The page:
- Mets minority owner David Einhorn is expected to have a say in major team decisions, though he won’t have the final call. If the Wilpons have to sell the team, Einhorn will have the first opportunity to buy it.
- The Dodgers have not explored possible trades for Andre Ethier or Matt Kemp and rival teams haven’t called to express interest in the outfielders, according to Heyman. The Dodgers would like to lock both up long-term instead of allowing them to hit the open market after next year.
- One Dodger who won’t be getting a long-term contract offer: James Loney. The first baseman is a likely non-tender after the season, according to executives around the league.
- The Rangers are looking for a reliever and would prefer a right-hander. Heyman hears they’ll consider Francisco Rodriguez of the Mets.
- The Cubs don’t plan to exercise Aramis Ramirez’s $16MM option for 2012, according to Heyman.
Emilio "Millito" Navarro, believed to be the oldest living professional baseball player at 105, passed away in Puerto Rico today. The former Negro Leaguer also played in the Dominican Republic, Venezuela, and Puerto Rico during his career. Our condolences go out to his family.
- Paul Hoynes of The Cleveland Plain-Dealer reports that former Mets GM Omar Minaya has spent the past two days on a "friendly visit" with Indians GM Chris Antonetti, president Mark Shapiro, and manager Manny Acta. Cleveland interviewed former Diamondbacks GM Josh Byrnes during the offseason, and Hoynes says Antonetti has "made [it] no secret that he'd like to add the right person to the front office."
- While researching the impending free agency of young stars, SI's Jon Heyman (via Twitter) learned that we can count on Jered Weaver and John Danks filing after 2012.
- It's been a bad day for star third basemen, writes Justin Sablich of the New York Times. The Giants lost Pablo Sandoval for 4-6 weeks with a broken bone in his right wrist and the Nationals announced that Ryan Zimmerman, who has been on the disabled list since April 12, will miss at least an another six weeks. If both players return within those timeframes, it's unlikely that either squad will look for an out-of-house fill-in.
- Matt Klaassen of Fangraphs questions the Blue Jays' wisdom in demoting Travis Snider to work on his hitting after just 99 plate appearances in 2011.
Some news about the defending World Series champs and their division rivals...
- The Padres "remain open" to the idea of signing another Major League starter, tweets Jon Paul Morosi of FOXSports.com. This is just pure speculation, but of the five hurlers on Luke Adams' list of pitchers that could benefit from the NL, three (Jeremy Bonderman, Bruce Chen and Kevin Millwood) are still available and would likely be open to the idea of pitcher-friendly Petco Park.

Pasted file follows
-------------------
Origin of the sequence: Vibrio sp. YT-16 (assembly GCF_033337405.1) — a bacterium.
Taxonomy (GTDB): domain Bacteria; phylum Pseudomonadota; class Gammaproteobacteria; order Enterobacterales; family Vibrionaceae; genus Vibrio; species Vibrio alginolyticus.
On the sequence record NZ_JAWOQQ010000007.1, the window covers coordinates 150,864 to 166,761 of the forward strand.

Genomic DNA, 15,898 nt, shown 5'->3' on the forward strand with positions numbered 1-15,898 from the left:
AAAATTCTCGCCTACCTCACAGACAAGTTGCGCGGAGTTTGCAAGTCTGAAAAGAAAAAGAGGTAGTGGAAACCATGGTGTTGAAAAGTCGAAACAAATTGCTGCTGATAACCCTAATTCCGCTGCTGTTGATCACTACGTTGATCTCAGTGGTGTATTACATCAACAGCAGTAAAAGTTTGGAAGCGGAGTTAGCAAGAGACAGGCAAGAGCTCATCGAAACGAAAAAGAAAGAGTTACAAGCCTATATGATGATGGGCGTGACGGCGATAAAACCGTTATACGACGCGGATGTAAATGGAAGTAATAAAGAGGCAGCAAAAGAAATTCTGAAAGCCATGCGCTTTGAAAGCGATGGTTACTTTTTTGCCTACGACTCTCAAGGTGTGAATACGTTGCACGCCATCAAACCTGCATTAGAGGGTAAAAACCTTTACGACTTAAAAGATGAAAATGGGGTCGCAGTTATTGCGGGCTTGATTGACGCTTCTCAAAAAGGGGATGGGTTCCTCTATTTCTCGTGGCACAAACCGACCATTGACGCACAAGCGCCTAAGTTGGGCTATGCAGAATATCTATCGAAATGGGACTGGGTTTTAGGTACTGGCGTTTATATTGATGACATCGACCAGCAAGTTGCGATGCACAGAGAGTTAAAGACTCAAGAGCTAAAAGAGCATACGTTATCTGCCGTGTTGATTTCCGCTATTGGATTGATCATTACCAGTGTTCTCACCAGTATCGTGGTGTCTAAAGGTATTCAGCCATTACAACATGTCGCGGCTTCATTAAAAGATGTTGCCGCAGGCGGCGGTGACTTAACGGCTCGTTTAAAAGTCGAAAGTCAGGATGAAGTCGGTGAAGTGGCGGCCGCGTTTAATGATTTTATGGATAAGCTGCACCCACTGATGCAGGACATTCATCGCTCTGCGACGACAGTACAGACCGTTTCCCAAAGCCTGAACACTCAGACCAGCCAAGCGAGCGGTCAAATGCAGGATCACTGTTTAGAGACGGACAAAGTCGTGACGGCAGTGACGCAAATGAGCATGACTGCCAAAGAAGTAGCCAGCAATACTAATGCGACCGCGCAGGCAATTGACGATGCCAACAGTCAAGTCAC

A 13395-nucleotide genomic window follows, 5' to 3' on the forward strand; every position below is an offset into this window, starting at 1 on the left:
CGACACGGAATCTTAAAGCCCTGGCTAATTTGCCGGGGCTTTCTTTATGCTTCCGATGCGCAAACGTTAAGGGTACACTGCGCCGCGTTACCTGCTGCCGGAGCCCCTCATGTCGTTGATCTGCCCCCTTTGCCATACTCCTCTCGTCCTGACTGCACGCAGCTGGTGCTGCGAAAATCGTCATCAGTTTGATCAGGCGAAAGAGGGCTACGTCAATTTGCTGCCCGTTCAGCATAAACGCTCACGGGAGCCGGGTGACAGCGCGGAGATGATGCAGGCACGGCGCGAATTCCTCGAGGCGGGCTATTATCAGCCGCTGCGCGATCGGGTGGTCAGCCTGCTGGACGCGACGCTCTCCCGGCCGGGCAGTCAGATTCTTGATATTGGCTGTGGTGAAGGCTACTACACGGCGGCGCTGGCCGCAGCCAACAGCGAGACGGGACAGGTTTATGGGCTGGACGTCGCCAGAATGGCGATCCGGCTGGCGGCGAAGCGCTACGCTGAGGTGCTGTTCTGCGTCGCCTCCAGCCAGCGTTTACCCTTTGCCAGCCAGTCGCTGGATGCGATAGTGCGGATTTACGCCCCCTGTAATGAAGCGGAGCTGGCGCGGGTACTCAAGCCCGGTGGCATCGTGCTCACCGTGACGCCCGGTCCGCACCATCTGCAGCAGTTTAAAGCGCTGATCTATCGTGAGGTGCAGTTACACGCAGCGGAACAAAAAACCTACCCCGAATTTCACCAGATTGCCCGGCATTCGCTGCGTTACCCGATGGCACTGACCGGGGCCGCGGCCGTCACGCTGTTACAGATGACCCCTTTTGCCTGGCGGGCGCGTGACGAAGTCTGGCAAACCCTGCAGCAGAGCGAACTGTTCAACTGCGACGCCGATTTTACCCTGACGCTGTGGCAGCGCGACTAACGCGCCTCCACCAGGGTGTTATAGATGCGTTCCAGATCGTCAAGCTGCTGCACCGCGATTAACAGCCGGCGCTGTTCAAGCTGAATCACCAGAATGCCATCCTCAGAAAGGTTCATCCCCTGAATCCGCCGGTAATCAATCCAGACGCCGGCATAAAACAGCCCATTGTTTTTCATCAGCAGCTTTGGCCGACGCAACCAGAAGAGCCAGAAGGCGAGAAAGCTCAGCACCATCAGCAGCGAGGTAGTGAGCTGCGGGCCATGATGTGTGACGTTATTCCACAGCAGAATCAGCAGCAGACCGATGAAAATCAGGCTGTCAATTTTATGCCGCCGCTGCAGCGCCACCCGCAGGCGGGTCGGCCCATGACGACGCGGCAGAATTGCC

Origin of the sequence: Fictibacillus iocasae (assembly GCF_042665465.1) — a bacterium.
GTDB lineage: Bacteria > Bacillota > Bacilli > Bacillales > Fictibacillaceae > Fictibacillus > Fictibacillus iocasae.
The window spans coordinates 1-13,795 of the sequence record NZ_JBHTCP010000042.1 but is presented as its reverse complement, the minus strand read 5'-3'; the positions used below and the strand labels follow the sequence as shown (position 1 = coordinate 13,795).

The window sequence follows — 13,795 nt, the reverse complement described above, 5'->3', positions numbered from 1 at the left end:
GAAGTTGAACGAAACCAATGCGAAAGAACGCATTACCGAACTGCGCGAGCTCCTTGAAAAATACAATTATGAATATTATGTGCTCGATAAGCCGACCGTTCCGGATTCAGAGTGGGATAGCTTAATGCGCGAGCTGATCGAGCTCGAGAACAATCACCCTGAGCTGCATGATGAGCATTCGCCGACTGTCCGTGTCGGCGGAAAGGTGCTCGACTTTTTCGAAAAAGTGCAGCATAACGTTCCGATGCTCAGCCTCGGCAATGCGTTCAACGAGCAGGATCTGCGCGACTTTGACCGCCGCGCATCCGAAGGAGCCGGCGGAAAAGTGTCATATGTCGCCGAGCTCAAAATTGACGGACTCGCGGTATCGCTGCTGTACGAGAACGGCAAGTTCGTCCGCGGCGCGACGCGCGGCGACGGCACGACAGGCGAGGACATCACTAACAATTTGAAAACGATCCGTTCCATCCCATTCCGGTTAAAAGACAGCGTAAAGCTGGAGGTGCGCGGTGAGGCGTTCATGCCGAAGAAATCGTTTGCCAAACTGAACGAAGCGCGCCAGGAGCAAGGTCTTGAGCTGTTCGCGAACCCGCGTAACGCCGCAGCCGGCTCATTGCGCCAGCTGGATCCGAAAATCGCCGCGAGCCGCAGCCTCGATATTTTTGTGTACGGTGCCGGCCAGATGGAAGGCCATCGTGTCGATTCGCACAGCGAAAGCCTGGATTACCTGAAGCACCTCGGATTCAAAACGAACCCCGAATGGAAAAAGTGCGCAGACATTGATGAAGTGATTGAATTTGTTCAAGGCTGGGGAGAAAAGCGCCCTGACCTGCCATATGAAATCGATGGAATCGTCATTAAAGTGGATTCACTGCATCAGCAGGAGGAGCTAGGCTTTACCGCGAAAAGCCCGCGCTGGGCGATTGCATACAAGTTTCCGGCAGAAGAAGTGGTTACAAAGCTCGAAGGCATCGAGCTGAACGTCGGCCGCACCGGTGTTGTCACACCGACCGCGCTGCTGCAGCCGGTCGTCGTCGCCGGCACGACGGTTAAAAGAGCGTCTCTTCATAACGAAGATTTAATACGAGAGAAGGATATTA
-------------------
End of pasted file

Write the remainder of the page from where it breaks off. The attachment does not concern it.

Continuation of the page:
- Brandon Belt "has a legitimate chance" to win an everyday job playing first base or left field in San Francisco, writes MLB.com's Chris Haft. Belt, who turns 23 in April, has just one minor league season to his name, but he hit .352/.455/.620 in 595 plate appearances for the Giants' Class A, Double-A and Triple-A affiliates.
- Pablo Sandoval has lost 17 pounds training with former Olympic decathlete Dan O'Brien and plans to lose more weight before the start of Spring Training, Rich Aurilia tells Henry Schulman of the San Francisco Chronicle. Sandoval was threatened with a demotion to the minors by GM Brian Sabean unless the "Kung Fu Panda" improved his conditioning this offseason.
- The Rockies' big extensions with Carlos Gonzalez and Troy Tulowitzki put more pressure on the team's minor league system to produce low-cost, quality players, writes Jim Armstrong of the Denver Post.
It's been less than a week since the Giants were crowned World Champions, but GM Brian Sabean has already started to act on his offseason agenda. Here's the latest from San Francisco, courtesy of Andrew Baggarly of The Mercury News...
- Sabean was very explicit in saying that Pablo Sandoval will be sent to the minors next year if he doesn't improve his conditioning. Kung Fu Panda will spend the winter with fitness and nutrition experts in San Diego before reporting to Spring Training a month early. He will have benchmarks to meet this offseason.
- Sabean has reached out to the agents for Aubrey Huff and Juan Uribe, and although he acknowledged that both players are priorities, he couldn't commit to bringing them back. The market could play out very favorably for those two.
- The team is currently discussing Pat Burrell internally, who would be brought back in a reserve role if anything. Remember that the Giants will have Mark DeRosa and his righty bat back from injury next season.
- Sabean's priority is to get more left-handed, and when asked about Carl Crawford, he responded "We'll see. That's the best answer I can give you."
- Sabean also said that he's still upset about being portrayed as a suitor for CC Sabathia two offseasons ago, claiming he never met with the player or his representatives. "[W]e do not want to be somebody’s fallback or stalking horse to be used as leverage," said the game's longest-tenured GM.
- Baggarly doesn't think the Giants will be serious players for Jayson Werth, and their desire to get more athletic could take them out of Adam Dunn sweepstakes.
- The team's payroll is expected to eclipse the $100MM mark for the first time, and Sabean wouldn't commit to offering arbitration to all eight of his eligible players. He is interested in bringing them all back, however.
- It almost goes without saying, but Sabean is hopeful that the World Series victory will make San Francisco a more desirable landing spot for free agents.